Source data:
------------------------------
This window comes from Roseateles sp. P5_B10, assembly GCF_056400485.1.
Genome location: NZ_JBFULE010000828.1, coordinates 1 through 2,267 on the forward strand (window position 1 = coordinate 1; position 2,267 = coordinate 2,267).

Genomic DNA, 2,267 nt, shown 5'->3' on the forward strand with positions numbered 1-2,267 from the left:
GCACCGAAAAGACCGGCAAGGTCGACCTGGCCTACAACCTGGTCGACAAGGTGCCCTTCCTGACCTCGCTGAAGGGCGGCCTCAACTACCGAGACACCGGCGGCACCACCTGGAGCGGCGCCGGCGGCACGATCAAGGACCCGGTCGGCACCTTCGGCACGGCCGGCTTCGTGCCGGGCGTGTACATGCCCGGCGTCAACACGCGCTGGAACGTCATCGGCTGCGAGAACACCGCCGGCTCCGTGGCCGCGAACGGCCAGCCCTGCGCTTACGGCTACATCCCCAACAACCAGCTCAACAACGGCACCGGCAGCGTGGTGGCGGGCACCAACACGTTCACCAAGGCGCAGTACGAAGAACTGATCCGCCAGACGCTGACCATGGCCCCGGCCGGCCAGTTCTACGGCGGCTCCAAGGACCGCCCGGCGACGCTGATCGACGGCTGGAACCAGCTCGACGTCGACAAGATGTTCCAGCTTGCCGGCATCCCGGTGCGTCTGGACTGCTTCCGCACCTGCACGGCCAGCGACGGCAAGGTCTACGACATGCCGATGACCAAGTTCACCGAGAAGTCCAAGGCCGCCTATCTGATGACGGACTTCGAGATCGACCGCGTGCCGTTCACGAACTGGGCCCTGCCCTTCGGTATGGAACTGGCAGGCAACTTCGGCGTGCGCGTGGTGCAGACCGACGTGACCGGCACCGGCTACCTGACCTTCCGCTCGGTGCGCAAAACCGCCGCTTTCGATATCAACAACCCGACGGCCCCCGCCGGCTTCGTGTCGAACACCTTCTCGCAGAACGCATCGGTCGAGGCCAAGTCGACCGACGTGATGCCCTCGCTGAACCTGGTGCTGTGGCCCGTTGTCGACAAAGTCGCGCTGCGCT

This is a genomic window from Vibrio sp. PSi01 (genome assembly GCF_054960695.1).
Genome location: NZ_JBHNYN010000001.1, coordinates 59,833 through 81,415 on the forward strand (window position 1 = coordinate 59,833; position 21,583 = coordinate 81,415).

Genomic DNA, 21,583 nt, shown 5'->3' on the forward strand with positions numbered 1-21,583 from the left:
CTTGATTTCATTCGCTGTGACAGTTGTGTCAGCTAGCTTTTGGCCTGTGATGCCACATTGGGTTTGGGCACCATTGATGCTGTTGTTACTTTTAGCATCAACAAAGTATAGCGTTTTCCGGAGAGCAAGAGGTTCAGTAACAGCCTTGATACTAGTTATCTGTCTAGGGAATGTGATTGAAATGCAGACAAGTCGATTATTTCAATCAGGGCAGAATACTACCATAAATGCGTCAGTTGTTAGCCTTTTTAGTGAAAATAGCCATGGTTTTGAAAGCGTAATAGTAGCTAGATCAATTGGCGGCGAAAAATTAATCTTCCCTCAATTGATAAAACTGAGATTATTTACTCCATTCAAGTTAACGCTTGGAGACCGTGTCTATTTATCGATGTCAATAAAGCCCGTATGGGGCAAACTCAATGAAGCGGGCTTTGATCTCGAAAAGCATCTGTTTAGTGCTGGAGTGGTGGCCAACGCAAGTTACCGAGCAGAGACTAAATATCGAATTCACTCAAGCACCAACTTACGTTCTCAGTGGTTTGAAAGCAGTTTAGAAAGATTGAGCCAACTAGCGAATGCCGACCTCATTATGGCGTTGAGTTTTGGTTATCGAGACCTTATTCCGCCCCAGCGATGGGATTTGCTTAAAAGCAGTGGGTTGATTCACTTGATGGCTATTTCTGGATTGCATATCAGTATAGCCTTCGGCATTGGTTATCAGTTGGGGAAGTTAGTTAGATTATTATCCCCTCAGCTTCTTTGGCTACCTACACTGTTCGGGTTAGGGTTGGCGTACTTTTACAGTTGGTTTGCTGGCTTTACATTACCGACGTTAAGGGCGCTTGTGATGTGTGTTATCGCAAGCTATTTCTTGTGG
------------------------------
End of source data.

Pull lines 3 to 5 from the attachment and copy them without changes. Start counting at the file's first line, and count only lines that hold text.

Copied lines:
Genomic DNA, 2,267 nt, shown 5'->3' on the forward strand with positions numbered 1-2,267 from the left:
GCACCGAAAAGACCGGCAAGGTCGACCTGGCCTACAACCTGGTCGACAAGGTGCCCTTCCTGACCTCGCTGAAGGGCGGCCTCAACTACCGAGACACCGGCGGCACCACCTGGAGCGGCGCCGGCGGCACGATCAAGGACCCGGTCGGCACCTTCGGCACGGCCGGCTTCGTGCCGGGCGTGTACATGCCCGGCGTCAACACGCGCTGGAACGTCATCGGCTGCGAGAACACCGCCGGCTCCGTGGCCGCGAACGGCCAGCCCTGCGCTTACGGCTACATCCCCAACAACCAGCTCAACAACGGCACCGGCAGCGTGGTGGCGGGCACCAACACGTTCACCAAGGCGCAGTACGAAGAACTGATCCGCCAGACGCTGACCATGGCCCCGGCCGGCCAGTTCTACGGCGGCTCCAAGGACCGCCCGGCGACGCTGATCGACGGCTGGAACCAGCTCGACGTCGACAAGATGTTCCAGCTTGCCGGCATCCCGGTGCGTCTGGACTGCTTCCGCACCTGCACGGCCAGCGACGGCAAGGTCTACGACATGCCGATGACCAAGTTCACCGAGAAGTCCAAGGCCGCCTATCTGATGACGGACTTCGAGATCGACCGCGTGCCGTTCACGAACTGGGCCCTGCCCTTCGGTATGGAACTGGCAGGCAACTTCGGCGTGCGCGTGGTGCAGACCGACGTGACCGGCACCGGCTACCTGACCTTCCGCTCGGTGCGCAAAACCGCCGCTTTCGATATCAACAACCCGACGGCCCCCGCCGGCTTCGTGTCGAACACCTTCTCGCAGAACGCATCGGTCGAGGCCAAGTCGACCGACGTGATGCCCTCGCTGAACCTGGTGCTGTGGCCCGTTGTCGACAAAGTCGCGCTGCGCT

This is a genomic window from Vibrio sp. PSi01 (genome assembly GCF_054960695.1).